Countering Hegemonic Globalization, Ministry Of Bible Translation Speaks Out For Minorities And Marginalized

In the evening on October 17, Wycliffe Taiwan launched a pilot project for Amis Audio Bible at Taipei WesleyMethodist Church. In the assembly, except the project outline was introduced by Mr Fong Chia-cie, acting secretary of Taiwan Wycliffe, brother Cheng of Taiwan Bible Society described how the ministry of Bible translation for Taiwan's aborigine was done and its future visions, and Ms Chang Wei-ling, Evangelist of Nern-ya Church at Amis Presbytery, indicated the identity confusion among aboriginal youth as a major challenge if the project of Amis Audio Bible wanted to reach its goal in current aboriginal milieu.

Brother Cheng of Taiwan Bible Society mentioned that, except the peoples of Amis and Taroko had the Biblecompletely translated in their own aboriginal languages, Bible translation was under way for many other aboriginal peoples. Noteworthy was that six aboriginal languages in Taiwan were still short of any Bible translation project: Puyuma, Saisiyat, Kavalan, Sakizaya, Hla'alua, Kanakanavu, said brother Cheng.

Fong Chia-sie expressed, instead of engaging in the ministry of Bible translation for the sake of translation only, Wycliffe's vision onBible translation is to serve diverse peoples, especially the minorities. But, the most urgent challenge, faced by Ministry of Bible translation today, seems to be the unstoppable trend of globalization depriving the global diversity and suppressing the minority into an impoverished corner, said Fong.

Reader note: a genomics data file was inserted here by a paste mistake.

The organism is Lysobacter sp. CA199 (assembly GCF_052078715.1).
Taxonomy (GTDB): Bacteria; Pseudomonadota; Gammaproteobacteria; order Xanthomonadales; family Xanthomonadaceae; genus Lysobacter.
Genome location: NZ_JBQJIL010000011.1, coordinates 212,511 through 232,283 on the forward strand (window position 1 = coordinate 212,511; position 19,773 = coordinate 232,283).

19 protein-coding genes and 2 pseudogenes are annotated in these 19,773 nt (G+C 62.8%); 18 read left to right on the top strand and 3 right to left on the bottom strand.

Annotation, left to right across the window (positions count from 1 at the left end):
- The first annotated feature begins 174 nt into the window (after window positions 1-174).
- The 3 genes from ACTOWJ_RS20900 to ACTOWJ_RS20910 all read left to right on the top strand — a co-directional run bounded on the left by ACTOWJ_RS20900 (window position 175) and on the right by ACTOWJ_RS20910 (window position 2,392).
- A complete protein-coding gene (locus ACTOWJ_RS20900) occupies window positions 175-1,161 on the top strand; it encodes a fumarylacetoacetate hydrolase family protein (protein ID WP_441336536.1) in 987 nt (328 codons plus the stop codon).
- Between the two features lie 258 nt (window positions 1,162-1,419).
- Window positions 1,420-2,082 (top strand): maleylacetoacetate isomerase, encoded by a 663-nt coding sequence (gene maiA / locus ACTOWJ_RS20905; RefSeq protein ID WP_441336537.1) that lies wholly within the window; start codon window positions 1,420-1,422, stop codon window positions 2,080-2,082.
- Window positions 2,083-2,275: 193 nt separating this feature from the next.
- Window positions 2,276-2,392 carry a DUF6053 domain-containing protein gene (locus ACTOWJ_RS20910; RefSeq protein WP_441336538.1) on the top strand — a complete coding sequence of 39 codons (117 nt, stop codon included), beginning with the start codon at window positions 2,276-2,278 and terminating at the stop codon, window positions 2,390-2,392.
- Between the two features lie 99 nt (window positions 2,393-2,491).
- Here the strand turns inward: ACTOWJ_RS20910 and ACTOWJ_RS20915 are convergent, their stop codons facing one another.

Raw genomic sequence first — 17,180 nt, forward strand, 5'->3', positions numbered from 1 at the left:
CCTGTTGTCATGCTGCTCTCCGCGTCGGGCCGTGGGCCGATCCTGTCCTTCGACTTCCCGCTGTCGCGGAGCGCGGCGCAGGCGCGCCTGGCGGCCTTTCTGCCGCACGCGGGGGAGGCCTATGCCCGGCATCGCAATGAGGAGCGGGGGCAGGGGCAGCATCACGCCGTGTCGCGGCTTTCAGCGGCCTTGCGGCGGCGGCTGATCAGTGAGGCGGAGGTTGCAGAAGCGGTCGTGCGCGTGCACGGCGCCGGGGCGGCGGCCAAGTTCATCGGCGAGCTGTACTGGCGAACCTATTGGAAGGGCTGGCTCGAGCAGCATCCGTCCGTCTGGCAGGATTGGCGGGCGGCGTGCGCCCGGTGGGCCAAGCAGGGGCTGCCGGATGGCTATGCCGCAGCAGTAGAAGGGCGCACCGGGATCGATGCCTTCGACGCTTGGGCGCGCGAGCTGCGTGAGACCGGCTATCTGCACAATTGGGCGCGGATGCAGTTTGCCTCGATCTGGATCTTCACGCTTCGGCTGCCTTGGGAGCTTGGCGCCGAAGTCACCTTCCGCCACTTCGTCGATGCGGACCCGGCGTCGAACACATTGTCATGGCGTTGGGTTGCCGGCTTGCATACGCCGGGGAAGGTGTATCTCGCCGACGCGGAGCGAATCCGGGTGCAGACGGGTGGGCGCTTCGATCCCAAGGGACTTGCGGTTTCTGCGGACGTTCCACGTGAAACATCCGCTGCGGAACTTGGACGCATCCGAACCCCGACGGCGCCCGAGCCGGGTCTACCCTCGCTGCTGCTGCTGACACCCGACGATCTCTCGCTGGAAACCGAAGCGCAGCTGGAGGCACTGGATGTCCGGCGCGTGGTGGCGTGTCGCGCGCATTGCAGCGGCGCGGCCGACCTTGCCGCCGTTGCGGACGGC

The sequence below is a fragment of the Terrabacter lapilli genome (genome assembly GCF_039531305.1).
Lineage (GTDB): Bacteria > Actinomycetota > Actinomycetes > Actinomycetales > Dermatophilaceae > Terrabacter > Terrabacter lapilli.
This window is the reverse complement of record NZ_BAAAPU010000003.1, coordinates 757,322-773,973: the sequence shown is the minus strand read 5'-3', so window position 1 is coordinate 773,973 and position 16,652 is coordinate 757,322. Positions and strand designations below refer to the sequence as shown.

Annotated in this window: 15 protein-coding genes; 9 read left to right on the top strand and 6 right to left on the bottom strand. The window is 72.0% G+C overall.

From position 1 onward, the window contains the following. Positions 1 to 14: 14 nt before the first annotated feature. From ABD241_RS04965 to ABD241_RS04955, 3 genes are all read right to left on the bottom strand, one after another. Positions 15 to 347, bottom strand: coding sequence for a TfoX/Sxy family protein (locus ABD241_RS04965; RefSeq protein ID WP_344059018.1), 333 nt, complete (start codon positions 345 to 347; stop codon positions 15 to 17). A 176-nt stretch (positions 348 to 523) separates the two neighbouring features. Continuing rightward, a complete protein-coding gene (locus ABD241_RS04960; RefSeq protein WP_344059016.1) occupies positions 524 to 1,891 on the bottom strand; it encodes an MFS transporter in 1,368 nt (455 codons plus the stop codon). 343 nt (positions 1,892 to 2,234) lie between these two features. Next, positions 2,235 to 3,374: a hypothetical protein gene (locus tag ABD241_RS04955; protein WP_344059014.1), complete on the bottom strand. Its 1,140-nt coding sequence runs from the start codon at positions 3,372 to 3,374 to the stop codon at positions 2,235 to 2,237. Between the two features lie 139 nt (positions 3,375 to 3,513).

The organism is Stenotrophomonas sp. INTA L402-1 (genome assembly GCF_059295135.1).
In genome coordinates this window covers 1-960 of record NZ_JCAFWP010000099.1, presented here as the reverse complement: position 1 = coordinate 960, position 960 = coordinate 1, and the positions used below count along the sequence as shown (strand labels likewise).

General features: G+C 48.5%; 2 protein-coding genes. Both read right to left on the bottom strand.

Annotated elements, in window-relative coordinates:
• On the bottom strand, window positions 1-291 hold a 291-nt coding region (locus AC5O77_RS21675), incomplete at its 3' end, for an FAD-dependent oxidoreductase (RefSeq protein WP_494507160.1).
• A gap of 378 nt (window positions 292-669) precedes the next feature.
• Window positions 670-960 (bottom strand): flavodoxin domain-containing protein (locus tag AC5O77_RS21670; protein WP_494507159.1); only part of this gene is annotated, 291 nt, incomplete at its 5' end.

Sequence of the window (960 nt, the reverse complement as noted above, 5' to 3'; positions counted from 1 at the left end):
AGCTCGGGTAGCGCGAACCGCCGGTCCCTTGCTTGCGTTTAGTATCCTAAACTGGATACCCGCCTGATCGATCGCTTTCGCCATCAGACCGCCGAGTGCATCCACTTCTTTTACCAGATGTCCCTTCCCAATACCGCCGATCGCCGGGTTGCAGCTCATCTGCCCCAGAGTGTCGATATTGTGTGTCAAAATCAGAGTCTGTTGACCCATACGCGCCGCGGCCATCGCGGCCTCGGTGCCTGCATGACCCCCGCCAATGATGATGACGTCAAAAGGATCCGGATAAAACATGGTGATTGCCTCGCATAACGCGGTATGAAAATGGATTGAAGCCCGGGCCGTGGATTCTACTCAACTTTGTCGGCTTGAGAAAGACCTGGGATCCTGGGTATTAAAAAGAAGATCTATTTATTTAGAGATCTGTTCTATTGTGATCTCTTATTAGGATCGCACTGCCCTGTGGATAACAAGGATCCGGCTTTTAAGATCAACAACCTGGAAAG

In the past, without the impact of globalization, the minority languages on this planet could be well preserved tosome extent, but now the situation is changed, remarked Fong, adding that the church as a major player within this world should not step aside to ignore this critical problem: how to help the minority aborigines on this island and the marginalized peoples in the world to learn the Words of God through a Bible translation into their own languages?

Source: The Presbyterian Church in Taiwan